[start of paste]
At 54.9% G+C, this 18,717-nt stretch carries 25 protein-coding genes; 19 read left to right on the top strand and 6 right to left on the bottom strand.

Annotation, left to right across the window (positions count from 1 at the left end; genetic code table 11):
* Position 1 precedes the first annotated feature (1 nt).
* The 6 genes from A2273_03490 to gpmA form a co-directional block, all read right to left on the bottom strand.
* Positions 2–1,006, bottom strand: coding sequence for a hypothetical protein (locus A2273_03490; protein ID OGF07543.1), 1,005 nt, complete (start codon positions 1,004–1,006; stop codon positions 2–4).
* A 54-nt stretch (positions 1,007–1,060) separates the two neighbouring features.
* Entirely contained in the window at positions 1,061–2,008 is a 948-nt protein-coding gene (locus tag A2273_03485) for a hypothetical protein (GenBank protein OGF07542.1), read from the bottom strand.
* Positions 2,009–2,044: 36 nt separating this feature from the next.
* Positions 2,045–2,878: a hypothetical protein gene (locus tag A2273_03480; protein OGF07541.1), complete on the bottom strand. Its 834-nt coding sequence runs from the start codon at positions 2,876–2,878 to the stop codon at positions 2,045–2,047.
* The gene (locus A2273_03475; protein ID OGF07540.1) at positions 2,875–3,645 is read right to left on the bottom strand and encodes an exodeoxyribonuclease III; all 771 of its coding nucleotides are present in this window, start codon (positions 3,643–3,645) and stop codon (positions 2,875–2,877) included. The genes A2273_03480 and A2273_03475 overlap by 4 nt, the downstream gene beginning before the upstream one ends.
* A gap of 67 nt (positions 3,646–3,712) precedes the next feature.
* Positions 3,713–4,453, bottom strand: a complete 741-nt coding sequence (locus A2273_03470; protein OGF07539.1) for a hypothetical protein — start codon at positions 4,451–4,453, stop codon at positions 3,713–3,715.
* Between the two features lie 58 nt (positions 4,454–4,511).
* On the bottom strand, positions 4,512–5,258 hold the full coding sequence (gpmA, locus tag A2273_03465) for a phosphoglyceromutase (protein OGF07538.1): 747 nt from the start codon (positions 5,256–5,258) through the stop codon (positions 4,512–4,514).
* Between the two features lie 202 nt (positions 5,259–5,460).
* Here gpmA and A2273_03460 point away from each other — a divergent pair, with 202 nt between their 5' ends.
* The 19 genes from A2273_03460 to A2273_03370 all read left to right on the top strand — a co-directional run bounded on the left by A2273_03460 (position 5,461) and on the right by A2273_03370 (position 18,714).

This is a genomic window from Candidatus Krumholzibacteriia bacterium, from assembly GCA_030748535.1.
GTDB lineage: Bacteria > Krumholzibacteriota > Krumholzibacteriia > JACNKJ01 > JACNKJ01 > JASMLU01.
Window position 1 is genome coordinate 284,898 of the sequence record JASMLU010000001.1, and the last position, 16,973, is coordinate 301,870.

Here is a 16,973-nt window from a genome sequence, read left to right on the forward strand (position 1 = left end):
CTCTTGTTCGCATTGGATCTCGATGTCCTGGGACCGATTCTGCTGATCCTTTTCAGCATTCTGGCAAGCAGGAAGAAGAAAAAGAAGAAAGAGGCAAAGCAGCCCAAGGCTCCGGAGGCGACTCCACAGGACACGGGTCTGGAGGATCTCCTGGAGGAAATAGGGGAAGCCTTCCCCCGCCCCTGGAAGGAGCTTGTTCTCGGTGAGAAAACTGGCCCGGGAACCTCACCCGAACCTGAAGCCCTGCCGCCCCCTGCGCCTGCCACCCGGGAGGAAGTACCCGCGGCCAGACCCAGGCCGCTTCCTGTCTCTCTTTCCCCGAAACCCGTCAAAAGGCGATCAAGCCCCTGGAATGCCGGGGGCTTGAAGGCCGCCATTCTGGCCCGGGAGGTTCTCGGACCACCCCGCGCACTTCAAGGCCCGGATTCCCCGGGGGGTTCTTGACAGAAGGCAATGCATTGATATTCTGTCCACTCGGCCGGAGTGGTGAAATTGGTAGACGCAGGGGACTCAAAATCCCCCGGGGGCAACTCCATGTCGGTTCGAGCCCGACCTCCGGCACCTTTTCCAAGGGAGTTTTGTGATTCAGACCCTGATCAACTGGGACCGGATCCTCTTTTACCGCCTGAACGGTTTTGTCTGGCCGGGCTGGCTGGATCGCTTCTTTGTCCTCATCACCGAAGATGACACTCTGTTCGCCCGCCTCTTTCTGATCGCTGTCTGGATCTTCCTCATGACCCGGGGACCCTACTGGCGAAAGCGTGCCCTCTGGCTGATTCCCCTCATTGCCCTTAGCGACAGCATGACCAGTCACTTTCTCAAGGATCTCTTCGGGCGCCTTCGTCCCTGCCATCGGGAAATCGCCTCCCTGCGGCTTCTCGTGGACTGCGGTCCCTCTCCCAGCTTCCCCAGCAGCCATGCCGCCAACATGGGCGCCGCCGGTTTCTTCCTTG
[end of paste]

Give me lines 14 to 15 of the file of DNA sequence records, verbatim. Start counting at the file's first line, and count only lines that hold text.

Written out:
* On the bottom strand, positions 4,512–5,258 hold the full coding sequence (gpmA, locus tag A2273_03465) for a phosphoglyceromutase (protein OGF07538.1): 747 nt from the start codon (positions 5,256–5,258) through the stop codon (positions 4,512–4,514).
* Between the two features lie 202 nt (positions 5,259–5,460).